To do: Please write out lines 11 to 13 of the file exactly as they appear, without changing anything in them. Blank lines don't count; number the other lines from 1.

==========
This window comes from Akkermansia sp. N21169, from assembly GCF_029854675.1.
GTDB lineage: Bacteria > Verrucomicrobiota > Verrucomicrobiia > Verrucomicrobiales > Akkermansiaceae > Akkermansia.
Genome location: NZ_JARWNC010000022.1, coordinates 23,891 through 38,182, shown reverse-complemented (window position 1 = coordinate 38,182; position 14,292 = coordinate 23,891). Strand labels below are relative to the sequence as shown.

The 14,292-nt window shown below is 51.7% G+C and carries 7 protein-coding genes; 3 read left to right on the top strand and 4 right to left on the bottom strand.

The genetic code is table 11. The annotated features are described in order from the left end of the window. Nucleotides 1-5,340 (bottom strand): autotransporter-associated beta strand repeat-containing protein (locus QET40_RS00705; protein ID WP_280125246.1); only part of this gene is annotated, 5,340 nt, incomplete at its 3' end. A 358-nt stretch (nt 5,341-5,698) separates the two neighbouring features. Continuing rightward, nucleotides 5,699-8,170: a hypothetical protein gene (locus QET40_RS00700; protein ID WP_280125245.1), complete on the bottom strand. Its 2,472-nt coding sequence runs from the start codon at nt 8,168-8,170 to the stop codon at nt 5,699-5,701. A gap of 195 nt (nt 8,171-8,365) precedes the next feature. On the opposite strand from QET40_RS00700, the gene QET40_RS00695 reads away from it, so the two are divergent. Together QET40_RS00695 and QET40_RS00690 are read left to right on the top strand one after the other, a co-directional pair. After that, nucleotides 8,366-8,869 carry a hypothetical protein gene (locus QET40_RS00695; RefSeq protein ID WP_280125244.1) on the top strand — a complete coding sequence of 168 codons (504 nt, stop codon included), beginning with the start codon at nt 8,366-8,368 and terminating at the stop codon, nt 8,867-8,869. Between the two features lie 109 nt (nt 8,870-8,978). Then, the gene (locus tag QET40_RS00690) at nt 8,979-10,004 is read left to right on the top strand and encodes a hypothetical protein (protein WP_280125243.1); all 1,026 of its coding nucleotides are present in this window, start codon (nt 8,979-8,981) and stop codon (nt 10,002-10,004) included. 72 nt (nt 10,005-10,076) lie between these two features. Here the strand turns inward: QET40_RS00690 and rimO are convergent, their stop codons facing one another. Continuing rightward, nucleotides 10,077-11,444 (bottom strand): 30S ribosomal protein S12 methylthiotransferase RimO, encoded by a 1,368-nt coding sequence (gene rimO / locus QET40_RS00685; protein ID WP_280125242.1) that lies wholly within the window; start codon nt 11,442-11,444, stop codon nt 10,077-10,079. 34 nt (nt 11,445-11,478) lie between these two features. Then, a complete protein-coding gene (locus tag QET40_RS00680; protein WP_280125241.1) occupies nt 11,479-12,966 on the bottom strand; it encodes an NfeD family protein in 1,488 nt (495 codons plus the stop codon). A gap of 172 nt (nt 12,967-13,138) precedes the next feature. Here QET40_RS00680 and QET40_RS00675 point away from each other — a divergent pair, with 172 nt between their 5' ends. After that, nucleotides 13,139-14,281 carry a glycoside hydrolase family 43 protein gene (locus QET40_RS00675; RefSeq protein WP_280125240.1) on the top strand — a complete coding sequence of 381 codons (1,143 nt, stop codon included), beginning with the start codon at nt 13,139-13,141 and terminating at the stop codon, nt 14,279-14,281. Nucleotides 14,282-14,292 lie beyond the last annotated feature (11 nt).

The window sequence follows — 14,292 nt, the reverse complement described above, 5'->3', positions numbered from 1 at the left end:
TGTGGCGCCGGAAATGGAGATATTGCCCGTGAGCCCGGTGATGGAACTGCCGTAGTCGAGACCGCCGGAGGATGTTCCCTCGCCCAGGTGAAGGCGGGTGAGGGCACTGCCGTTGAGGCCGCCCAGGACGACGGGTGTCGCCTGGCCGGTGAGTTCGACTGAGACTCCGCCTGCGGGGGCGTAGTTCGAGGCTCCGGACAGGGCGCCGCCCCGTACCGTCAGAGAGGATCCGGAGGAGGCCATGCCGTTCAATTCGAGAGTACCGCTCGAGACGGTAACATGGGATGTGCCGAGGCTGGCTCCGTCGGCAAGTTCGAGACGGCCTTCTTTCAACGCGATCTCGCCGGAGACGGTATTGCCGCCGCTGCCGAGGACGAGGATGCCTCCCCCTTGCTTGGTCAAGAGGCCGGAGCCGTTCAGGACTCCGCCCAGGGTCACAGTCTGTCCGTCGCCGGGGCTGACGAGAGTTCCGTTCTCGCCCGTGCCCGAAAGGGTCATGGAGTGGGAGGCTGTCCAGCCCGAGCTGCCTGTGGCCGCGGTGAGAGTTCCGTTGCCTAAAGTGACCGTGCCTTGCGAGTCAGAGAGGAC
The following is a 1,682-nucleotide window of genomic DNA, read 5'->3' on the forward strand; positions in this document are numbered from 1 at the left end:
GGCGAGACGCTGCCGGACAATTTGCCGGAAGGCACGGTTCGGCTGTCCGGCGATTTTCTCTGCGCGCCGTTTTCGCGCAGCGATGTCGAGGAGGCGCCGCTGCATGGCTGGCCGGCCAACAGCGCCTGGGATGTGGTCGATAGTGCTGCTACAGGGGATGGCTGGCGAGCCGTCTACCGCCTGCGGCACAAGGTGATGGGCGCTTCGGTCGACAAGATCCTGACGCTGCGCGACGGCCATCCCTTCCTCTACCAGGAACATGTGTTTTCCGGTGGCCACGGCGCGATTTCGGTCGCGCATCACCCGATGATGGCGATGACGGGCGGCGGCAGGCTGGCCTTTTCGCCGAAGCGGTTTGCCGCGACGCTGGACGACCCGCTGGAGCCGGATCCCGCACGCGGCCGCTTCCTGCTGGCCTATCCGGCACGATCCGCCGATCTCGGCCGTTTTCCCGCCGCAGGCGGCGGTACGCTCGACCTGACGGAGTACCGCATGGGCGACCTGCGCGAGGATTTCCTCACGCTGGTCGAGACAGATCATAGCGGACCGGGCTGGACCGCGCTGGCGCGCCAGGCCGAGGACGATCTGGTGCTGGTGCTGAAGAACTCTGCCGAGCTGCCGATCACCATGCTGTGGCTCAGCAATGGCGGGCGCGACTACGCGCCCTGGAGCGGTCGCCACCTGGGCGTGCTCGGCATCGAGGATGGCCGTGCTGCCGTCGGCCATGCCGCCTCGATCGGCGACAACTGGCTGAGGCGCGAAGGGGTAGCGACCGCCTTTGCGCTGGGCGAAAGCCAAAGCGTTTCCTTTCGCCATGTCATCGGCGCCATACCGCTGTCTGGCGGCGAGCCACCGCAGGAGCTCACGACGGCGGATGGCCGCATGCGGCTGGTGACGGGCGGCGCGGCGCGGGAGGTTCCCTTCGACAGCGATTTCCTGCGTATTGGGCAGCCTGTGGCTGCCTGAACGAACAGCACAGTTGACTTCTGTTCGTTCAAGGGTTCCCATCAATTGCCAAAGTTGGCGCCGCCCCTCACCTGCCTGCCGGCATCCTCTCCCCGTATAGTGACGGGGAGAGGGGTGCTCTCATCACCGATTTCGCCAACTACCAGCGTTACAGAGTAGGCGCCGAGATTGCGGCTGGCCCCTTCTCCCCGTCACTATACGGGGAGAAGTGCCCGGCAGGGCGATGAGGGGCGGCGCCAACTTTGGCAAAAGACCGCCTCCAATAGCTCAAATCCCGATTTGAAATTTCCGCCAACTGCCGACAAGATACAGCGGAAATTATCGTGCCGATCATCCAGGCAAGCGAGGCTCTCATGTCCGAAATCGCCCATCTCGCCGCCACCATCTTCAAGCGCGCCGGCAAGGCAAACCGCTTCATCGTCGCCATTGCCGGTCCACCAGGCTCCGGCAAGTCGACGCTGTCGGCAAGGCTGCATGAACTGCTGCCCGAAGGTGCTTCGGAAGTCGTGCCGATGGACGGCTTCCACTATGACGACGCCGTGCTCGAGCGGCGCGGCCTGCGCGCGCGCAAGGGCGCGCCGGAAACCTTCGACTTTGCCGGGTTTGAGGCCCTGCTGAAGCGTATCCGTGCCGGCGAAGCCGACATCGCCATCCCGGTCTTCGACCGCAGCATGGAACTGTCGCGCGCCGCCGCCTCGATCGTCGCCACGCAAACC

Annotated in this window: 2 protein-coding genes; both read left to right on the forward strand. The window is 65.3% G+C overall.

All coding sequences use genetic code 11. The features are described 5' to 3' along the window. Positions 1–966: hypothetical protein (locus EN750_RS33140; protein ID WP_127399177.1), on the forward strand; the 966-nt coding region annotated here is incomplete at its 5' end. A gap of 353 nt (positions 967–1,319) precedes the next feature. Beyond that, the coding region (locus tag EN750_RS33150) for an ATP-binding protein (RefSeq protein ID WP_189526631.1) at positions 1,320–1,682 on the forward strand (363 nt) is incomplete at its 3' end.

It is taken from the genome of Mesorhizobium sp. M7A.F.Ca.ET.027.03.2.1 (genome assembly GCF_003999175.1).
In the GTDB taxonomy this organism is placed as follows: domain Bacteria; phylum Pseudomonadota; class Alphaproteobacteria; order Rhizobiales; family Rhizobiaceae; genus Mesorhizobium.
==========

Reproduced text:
All coding sequences use genetic code 11. The features are described 5' to 3' along the window. Positions 1–966: hypothetical protein (locus EN750_RS33140; protein ID WP_127399177.1), on the forward strand; the 966-nt coding region annotated here is incomplete at its 5' end. A gap of 353 nt (positions 967–1,319) precedes the next feature. Beyond that, the coding region (locus tag EN750_RS33150) for an ATP-binding protein (RefSeq protein ID WP_189526631.1) at positions 1,320–1,682 on the forward strand (363 nt) is incomplete at its 3' end.

It is taken from the genome of Mesorhizobium sp. M7A.F.Ca.ET.027.03.2.1 (genome assembly GCF_003999175.1).
In the GTDB taxonomy this organism is placed as follows: domain Bacteria; phylum Pseudomonadota; class Alphaproteobacteria; order Rhizobiales; family Rhizobiaceae; genus Mesorhizobium.